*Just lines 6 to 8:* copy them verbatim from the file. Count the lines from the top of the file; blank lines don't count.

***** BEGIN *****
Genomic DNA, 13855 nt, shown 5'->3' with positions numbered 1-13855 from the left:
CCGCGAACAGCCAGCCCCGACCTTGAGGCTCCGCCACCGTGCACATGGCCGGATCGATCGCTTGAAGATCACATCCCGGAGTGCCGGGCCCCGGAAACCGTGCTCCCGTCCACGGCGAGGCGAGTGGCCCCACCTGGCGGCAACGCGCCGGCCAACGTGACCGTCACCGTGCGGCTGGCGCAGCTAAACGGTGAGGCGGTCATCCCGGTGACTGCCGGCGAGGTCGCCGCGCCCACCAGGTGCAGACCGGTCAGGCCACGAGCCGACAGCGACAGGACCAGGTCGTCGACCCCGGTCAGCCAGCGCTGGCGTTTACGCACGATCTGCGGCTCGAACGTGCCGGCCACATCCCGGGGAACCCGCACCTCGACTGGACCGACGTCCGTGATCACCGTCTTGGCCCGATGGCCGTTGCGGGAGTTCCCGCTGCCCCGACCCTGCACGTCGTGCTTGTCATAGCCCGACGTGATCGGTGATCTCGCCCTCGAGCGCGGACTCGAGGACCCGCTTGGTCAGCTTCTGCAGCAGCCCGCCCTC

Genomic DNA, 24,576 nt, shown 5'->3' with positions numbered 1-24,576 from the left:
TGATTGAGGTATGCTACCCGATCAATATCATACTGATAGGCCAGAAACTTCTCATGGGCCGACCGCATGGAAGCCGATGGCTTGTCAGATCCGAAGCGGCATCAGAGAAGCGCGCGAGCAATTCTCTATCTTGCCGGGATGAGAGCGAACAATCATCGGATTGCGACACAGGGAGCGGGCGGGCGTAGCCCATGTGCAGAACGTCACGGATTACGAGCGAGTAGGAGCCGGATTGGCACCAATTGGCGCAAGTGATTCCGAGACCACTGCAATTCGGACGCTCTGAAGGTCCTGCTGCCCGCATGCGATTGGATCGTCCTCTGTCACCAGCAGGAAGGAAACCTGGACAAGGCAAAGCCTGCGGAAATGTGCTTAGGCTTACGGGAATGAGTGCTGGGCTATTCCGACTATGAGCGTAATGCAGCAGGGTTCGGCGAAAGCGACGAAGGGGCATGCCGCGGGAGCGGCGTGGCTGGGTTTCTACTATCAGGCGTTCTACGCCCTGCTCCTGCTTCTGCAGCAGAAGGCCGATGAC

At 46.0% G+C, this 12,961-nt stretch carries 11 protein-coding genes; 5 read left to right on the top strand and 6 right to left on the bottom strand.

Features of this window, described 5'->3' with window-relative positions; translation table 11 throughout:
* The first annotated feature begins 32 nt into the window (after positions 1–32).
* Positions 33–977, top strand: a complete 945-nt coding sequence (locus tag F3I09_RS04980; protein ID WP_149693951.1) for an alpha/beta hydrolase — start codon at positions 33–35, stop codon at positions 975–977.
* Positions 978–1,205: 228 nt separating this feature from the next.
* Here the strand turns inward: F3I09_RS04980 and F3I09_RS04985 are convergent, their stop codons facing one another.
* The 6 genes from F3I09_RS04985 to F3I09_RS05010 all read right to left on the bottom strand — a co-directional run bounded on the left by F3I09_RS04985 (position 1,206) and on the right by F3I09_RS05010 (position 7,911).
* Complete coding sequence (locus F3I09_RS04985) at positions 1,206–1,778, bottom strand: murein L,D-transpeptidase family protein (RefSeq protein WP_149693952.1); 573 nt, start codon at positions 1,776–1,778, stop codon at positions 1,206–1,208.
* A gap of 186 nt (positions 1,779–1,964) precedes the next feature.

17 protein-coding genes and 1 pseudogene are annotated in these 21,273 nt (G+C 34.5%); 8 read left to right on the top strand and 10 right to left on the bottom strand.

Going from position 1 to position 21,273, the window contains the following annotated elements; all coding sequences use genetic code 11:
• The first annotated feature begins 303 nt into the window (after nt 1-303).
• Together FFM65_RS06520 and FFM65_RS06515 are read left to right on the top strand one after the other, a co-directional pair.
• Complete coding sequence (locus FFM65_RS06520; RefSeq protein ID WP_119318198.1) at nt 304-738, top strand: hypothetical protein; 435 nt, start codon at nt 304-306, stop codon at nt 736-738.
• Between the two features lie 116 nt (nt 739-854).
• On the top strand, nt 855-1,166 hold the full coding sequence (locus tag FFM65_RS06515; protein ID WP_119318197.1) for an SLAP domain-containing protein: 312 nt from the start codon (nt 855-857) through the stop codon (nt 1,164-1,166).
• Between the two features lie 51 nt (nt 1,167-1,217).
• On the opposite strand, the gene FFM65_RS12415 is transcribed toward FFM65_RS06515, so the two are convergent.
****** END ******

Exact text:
Features of this window, described 5'->3' with window-relative positions; translation table 11 throughout:
* The first annotated feature begins 32 nt into the window (after positions 1–32).
* Positions 33–977, top strand: a complete 945-nt coding sequence (locus tag F3I09_RS04980; protein ID WP_149693951.1) for an alpha/beta hydrolase — start codon at positions 33–35, stop codon at positions 975–977.